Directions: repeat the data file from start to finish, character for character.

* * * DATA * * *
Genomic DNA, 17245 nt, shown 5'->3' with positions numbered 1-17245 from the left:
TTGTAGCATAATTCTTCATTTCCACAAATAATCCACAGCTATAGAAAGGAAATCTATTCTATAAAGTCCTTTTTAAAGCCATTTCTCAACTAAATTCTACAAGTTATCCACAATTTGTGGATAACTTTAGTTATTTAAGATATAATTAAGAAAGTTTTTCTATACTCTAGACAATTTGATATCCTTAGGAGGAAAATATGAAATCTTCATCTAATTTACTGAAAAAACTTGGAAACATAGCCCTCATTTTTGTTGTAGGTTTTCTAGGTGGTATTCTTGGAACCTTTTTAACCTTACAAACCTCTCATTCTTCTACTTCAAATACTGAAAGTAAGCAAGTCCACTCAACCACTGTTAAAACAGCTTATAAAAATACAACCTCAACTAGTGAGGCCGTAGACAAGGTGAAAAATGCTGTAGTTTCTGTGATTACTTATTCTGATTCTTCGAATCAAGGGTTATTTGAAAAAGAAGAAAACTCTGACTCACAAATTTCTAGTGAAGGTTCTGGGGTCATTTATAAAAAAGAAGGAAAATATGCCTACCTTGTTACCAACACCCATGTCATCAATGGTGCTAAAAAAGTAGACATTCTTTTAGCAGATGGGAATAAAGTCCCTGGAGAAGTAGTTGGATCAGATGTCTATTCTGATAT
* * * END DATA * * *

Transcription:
Genomic DNA, 17245 nt, shown 5'->3' with positions numbered 1-17245 from the left:
TTGTAGCATAATTCTTCATTTCCACAAATAATCCACAGCTATAGAAAGGAAATCTATTCTATAAAGTCCTTTTTAAAGCCATTTCTCAACTAAATTCTACAAGTTATCCACAATTTGTGGATAACTTTAGTTATTTAAGATATAATTAAGAAAGTTTTTCTATACTCTAGACAATTTGATATCCTTAGGAGGAAAATATGAAATCTTCATCTAATTTACTGAAAAAACTTGGAAACATAGCCCTCATTTTTGTTGTAGGTTTTCTAGGTGGTATTCTTGGAACCTTTTTAACCTTACAAACCTCTCATTCTTCTACTTCAAATACTGAAAGTAAGCAAGTCCACTCAACCACTGTTAAAACAGCTTATAAAAATACAACCTCAACTAGTGAGGCCGTAGACAAGGTGAAAAATGCTGTAGTTTCTGTGATTACTTATTCTGATTCTTCGAATCAAGGGTTATTTGAAAAAGAAGAAAACTCTGACTCACAAATTTCTAGTGAAGGTTCTGGGGTCATTTATAAAAAAGAAGGAAAATATGCCTACCTTGTTACCAACACCCATGTCATCAATGGTGCTAAAAAAGTAGACATTCTTTTAGCAGATGGGAATAAAGTCCCTGGAGAAGTAGTTGGATCAGATGTCTATTCTGATAT